Ho, ho, ho. It's time for Hippie Christmas in the capital city.
It's the time of year when gifts are gleaned from tons of trash left by departing university students. Furniture, clothing, unopened food and more are collected from curbs before garbage trucks can intercede.
Given that 33,000 of UW-Madison's 43,400 students live off campus, student moving day is a big deal.
“We've always called it `Hippie Christmas,'” said Anna Ostermeier, a Madisonarea native and a University of Wisconsin junior. She helps coordinate a student-led recycling effort in conjunction with the holiday.
In 2015, more than a million pounds of garbage went to landfill just from student move-out days, according to statistics from the city of Madison.
But not all of what was landfilled was garbage.
“It pains me to see perfectly good things out on the curb to go to the landfill,” said Alderman Ledell Zellers, whose District 2 covers much of the Madison isthmus.
Something like Hippie Christmas occurs in many college communities.
However, the name — according to a Google search — is strongly associated with Madison, where most of the downtown apartment leases stop and start Aug. 15. It can be a mad house. With so much hubbub and such a narrow timeframe in which to move, perhaps it's inevitable that some treasure ends up on the curb.
MERRY HIPPIE CHRISTMAS!
“A friend of mine found — and kept — a tablet computer from a Langdon neighborhood dumpster,” said Sam Link, a member of Hypatia Co-op.
Many co-op members are up for the sport they term “dumpster diving.”
“I've also heard people report finding cash,” Link said. “Leading to the observation from co-op (members) that people around them, beyond overpaying for rent, are literally throwing money away.”
DUMPSTER DIVING DANGERS
But holiday scavenging is not without risk.
And the city has issued some cautions about dumpster diving.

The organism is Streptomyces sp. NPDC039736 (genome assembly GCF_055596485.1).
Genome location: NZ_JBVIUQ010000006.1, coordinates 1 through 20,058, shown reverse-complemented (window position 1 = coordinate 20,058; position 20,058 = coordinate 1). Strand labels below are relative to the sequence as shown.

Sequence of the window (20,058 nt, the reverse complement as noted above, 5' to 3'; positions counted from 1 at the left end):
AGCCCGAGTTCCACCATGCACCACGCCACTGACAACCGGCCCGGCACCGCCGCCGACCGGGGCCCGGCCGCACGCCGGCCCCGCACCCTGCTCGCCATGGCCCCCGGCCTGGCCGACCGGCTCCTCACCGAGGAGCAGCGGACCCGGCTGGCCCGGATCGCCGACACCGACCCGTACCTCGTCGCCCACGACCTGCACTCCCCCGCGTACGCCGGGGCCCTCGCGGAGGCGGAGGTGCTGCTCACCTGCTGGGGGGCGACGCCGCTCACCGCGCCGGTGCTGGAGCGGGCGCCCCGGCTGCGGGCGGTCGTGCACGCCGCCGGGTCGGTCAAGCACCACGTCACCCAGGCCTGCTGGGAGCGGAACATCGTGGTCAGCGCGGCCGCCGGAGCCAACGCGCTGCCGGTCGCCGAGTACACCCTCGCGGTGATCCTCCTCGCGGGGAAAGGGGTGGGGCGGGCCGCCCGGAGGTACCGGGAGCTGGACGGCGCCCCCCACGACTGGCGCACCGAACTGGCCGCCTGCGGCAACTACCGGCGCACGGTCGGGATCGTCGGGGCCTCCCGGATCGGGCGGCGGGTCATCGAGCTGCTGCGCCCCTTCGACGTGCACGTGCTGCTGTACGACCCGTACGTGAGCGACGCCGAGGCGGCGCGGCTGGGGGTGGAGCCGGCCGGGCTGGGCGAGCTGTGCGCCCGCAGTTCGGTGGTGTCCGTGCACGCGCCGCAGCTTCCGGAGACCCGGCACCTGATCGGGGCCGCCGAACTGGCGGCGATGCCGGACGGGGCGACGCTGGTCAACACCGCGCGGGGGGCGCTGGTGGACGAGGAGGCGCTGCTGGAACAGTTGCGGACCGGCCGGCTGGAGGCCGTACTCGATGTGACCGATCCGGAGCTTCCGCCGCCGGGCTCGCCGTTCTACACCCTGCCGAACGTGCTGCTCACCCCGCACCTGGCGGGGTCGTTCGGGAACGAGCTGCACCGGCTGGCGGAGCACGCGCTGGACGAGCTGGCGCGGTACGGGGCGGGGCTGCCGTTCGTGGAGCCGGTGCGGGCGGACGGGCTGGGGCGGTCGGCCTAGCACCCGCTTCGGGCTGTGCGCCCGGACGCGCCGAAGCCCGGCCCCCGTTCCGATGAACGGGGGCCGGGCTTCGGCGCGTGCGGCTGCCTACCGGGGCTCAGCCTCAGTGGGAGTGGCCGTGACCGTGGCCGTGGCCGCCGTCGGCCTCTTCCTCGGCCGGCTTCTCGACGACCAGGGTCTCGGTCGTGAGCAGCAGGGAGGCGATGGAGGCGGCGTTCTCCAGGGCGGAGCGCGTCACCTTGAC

Unlicensed commercial scavenging can present environmental problems.
“They're grabbing material in the cover of night and some of the stuff has hazardous material,” said Bryan Johnson, recycling coordinator and spokesman for the Madison Streets Division. “People are out there grabbing a refrigerator off the curb. What are they doing with the coolant in there? Or in an air conditioner? We have no idea.”
Older model televisions may have tubes that contain lead and first-generation liquid-crystal-display TVs contain mercury.
“Just setting that stuff out at the curb is the absolute wrong thing to do,” Johnson said. “If it breaks, the lead or the mercury is going to end up leaching into the water.”
Other threats can be immediate — and more biting.
“People need to be extremely cautious if they're picking up things from the side of the curb,” said John Hausbeck, environmental health services supervisor with the Madison and Dane County Department of Public Health. “Part of me feels badly about having to say that, because there are a lot of good things that people throw away at this time. Others can make use of it. But it's just not worth the risk of bringing in bedbugs to your home.”
THAT’S RIGHT, BEDBUGS
New generations of bedbugs resistant to pesticides are an increasing problem in municipalities. They can spread from a single apartment, infesting entire buildings. And they love to hitchhike, especially in used furniture — wood, mattresses and fabric, but also in books and electronics. These bugs can fit into a crevice the width of a credit card. And, worse than a lump of coal in December, items collected at Hippie Christmas may conceal cockroaches and fleas, as well as rodents. “It's definitely buyer beware,” Hausbeck said. “Or in this case, picker beware.” He encouraged anyone disposing of next page